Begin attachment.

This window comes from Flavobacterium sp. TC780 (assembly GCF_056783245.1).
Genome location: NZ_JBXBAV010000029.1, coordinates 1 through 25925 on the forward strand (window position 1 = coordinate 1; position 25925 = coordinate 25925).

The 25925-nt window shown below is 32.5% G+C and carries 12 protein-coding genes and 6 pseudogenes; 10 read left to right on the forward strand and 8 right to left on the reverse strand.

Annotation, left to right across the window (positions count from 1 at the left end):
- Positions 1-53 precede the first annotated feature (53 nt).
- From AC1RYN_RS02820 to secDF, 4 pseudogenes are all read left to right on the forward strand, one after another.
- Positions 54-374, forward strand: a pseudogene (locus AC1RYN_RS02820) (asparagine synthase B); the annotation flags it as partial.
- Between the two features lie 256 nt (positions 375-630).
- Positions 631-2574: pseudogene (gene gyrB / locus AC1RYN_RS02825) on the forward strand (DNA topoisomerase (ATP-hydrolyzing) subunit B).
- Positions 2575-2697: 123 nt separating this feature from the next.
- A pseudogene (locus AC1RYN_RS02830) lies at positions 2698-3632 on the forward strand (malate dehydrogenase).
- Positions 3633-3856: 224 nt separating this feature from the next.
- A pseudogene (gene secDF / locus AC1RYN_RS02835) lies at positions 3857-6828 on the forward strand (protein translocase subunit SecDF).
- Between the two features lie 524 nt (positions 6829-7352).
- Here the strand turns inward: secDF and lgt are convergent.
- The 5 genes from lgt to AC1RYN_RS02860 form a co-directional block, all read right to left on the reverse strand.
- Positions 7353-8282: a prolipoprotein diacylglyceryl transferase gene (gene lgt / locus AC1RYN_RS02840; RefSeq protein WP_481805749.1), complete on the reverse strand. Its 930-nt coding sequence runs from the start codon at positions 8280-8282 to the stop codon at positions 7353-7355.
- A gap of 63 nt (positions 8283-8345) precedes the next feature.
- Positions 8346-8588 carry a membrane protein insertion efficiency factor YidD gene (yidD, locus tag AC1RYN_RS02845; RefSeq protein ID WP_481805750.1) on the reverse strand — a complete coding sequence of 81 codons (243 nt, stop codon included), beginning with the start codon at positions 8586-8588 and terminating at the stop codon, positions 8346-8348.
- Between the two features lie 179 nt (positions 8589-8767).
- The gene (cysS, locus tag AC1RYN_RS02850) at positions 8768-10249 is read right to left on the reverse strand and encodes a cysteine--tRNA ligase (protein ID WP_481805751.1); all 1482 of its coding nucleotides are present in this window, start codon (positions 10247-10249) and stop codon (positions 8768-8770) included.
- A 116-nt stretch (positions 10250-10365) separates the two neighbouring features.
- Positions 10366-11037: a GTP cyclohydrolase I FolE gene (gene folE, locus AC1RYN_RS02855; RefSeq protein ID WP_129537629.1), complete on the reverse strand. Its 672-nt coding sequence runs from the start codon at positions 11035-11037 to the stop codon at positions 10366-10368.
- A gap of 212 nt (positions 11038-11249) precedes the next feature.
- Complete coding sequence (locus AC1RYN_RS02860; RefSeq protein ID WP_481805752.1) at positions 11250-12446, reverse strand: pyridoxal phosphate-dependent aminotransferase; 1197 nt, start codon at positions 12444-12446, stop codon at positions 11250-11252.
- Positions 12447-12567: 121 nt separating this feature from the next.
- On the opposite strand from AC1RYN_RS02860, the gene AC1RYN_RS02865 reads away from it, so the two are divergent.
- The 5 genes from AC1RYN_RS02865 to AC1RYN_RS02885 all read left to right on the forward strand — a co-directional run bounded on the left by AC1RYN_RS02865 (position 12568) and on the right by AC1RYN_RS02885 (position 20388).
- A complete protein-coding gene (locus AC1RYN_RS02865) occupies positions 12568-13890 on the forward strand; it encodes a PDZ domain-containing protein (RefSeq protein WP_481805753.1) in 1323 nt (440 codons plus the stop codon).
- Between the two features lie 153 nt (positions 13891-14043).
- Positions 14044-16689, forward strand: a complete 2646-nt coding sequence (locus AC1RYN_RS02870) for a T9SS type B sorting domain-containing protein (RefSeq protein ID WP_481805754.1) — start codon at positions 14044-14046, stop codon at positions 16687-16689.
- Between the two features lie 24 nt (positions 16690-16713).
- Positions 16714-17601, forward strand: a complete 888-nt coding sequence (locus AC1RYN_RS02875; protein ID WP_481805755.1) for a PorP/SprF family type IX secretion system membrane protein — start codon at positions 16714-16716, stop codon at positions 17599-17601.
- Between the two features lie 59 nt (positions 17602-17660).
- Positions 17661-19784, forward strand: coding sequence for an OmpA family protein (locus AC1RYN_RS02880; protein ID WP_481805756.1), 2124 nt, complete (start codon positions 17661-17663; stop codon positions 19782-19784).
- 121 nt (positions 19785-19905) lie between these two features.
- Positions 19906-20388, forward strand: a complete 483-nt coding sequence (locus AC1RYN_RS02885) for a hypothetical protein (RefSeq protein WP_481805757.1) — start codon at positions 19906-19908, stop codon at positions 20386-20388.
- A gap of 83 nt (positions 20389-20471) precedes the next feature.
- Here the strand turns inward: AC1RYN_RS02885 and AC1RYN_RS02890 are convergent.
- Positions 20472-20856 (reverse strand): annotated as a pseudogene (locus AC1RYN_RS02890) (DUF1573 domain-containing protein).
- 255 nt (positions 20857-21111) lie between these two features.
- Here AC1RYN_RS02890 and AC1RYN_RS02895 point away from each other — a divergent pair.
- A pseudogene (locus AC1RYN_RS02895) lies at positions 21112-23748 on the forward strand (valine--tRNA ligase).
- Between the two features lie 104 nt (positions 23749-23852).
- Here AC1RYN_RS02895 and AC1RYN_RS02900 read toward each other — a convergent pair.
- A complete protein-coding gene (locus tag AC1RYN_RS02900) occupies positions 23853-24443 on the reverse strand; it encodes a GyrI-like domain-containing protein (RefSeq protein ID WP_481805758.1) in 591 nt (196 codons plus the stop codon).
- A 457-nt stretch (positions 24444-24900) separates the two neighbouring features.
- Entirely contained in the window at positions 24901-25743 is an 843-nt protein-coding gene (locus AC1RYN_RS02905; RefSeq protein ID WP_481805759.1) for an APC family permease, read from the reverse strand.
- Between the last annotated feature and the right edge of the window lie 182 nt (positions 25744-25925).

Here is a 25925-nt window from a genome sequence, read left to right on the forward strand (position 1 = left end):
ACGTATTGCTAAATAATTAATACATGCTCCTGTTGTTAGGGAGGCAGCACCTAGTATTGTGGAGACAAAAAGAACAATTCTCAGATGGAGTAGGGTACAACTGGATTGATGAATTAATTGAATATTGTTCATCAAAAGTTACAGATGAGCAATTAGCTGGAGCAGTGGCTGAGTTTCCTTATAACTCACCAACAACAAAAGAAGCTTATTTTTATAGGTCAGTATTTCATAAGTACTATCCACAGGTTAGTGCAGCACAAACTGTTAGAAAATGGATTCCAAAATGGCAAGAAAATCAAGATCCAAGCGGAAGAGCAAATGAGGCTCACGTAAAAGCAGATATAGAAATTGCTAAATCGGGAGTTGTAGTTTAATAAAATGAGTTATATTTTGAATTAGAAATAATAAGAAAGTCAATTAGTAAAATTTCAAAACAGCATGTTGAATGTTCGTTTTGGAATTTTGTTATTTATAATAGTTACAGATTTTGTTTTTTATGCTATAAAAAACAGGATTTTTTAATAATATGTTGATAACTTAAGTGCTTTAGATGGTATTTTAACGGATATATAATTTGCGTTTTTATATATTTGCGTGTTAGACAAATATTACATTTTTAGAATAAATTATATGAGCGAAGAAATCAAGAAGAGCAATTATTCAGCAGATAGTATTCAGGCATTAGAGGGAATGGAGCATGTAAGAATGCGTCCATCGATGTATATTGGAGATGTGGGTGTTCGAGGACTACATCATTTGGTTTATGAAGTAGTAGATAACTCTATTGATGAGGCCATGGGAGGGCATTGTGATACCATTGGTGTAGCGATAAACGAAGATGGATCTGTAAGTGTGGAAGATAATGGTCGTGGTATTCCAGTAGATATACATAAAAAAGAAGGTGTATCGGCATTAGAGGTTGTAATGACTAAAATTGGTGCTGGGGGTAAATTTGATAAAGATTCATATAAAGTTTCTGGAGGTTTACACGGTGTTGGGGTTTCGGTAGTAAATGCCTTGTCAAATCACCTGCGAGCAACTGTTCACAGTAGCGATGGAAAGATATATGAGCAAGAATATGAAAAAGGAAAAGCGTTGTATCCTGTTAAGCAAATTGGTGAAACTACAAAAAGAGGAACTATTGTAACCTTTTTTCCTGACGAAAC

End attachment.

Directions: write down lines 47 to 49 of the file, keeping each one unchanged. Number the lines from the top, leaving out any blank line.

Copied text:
- A 457-nt stretch (positions 24444-24900) separates the two neighbouring features.
- Entirely contained in the window at positions 24901-25743 is an 843-nt protein-coding gene (locus AC1RYN_RS02905; RefSeq protein ID WP_481805759.1) for an APC family permease, read from the reverse strand.
- Between the last annotated feature and the right edge of the window lie 182 nt (positions 25744-25925).